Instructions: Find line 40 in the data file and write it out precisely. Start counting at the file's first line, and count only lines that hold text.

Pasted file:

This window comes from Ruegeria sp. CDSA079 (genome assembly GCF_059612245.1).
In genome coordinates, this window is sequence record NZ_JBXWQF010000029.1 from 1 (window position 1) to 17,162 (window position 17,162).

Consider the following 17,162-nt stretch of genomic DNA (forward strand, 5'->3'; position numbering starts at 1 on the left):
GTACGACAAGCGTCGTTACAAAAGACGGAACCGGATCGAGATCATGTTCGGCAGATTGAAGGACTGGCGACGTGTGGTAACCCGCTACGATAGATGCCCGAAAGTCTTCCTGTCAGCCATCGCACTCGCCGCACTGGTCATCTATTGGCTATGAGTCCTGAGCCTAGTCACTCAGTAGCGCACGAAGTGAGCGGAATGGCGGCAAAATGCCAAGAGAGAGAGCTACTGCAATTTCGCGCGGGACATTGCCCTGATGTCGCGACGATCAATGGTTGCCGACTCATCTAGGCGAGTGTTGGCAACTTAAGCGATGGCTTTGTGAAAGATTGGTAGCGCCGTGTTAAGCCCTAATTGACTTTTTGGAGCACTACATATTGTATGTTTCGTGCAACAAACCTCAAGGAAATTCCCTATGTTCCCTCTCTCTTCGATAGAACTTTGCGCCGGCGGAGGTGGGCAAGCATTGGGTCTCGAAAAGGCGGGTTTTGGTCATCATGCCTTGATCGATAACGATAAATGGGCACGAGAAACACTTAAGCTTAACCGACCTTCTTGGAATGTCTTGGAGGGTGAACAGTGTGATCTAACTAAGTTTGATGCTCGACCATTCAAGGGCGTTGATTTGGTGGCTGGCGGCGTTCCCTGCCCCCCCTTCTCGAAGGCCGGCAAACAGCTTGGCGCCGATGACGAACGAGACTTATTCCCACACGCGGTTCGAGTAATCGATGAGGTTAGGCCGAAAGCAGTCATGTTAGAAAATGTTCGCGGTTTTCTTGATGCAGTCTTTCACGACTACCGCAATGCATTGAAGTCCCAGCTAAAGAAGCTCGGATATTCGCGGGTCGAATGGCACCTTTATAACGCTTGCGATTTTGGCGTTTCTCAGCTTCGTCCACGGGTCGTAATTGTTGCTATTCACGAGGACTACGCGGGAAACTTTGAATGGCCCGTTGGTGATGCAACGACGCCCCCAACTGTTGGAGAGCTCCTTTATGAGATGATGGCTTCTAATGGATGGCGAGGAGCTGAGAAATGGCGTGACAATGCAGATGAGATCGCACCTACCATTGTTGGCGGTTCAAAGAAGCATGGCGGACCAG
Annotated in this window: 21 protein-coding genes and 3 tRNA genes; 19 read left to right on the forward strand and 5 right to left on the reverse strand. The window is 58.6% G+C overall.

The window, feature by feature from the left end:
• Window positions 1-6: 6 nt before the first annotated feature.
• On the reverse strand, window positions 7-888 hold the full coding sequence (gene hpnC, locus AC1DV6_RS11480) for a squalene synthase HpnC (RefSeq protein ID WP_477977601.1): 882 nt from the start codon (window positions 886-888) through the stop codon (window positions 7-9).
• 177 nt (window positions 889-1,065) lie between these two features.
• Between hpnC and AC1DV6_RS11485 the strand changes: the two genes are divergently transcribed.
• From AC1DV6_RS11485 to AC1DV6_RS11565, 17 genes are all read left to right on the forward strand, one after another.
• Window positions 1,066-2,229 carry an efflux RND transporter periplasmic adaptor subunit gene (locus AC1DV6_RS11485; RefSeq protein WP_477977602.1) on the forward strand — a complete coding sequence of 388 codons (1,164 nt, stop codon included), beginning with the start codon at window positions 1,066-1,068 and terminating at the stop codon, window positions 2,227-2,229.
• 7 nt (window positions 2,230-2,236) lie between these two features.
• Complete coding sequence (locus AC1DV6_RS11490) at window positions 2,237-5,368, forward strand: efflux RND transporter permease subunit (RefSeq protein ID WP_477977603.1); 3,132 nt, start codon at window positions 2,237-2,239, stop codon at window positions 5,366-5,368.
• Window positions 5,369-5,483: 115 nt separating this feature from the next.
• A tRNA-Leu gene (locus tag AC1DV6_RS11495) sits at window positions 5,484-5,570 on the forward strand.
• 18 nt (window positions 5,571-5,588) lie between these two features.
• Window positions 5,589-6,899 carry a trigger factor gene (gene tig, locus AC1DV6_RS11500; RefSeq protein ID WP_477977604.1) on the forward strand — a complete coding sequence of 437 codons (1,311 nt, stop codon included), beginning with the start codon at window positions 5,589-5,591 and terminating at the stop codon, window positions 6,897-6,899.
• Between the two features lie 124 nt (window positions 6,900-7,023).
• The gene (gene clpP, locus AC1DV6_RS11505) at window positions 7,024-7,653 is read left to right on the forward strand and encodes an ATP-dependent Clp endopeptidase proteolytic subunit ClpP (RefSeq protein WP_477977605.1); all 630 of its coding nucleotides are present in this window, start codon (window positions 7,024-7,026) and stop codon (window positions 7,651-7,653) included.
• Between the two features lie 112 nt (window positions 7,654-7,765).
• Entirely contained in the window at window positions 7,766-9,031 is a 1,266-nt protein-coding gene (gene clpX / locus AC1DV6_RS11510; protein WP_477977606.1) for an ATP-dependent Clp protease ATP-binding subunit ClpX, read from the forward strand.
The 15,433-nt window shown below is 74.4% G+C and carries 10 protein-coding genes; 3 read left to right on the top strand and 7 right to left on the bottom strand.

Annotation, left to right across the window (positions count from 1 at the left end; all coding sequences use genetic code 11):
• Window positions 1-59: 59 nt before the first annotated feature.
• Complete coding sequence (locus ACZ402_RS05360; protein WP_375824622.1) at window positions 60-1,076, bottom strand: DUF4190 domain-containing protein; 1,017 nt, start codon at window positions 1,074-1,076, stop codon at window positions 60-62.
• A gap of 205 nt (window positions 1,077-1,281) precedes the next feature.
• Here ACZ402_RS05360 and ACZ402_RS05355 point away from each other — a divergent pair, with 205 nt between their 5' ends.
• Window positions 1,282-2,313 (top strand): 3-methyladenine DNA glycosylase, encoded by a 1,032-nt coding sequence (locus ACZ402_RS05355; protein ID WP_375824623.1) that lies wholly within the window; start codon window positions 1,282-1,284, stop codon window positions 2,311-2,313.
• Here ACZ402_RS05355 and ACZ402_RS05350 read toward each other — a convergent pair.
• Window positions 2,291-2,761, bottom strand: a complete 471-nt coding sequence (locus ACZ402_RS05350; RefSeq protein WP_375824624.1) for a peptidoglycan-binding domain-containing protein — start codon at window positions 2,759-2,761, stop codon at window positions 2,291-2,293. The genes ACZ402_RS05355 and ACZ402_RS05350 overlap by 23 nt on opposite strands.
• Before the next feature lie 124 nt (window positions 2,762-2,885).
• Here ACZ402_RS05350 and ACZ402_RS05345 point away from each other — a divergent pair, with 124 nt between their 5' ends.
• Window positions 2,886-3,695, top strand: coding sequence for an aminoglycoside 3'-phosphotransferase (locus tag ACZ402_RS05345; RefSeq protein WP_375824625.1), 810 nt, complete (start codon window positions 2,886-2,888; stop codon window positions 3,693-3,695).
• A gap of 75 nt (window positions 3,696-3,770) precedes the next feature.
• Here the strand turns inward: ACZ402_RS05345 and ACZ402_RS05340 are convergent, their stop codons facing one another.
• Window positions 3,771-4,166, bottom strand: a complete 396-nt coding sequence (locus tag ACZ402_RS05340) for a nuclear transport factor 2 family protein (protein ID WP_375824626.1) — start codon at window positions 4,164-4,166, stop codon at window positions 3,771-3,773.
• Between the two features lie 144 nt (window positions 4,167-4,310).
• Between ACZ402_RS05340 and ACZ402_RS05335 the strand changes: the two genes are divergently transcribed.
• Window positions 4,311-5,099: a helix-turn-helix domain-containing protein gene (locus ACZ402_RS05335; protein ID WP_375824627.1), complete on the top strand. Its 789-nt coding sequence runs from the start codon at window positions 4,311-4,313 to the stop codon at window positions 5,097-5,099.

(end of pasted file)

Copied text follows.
• Window positions 4,311-5,099: a helix-turn-helix domain-containing protein gene (locus ACZ402_RS05335; protein ID WP_375824627.1), complete on the top strand. Its 789-nt coding sequence runs from the start codon at window positions 4,311-4,313 to the stop codon at window positions 5,097-5,099.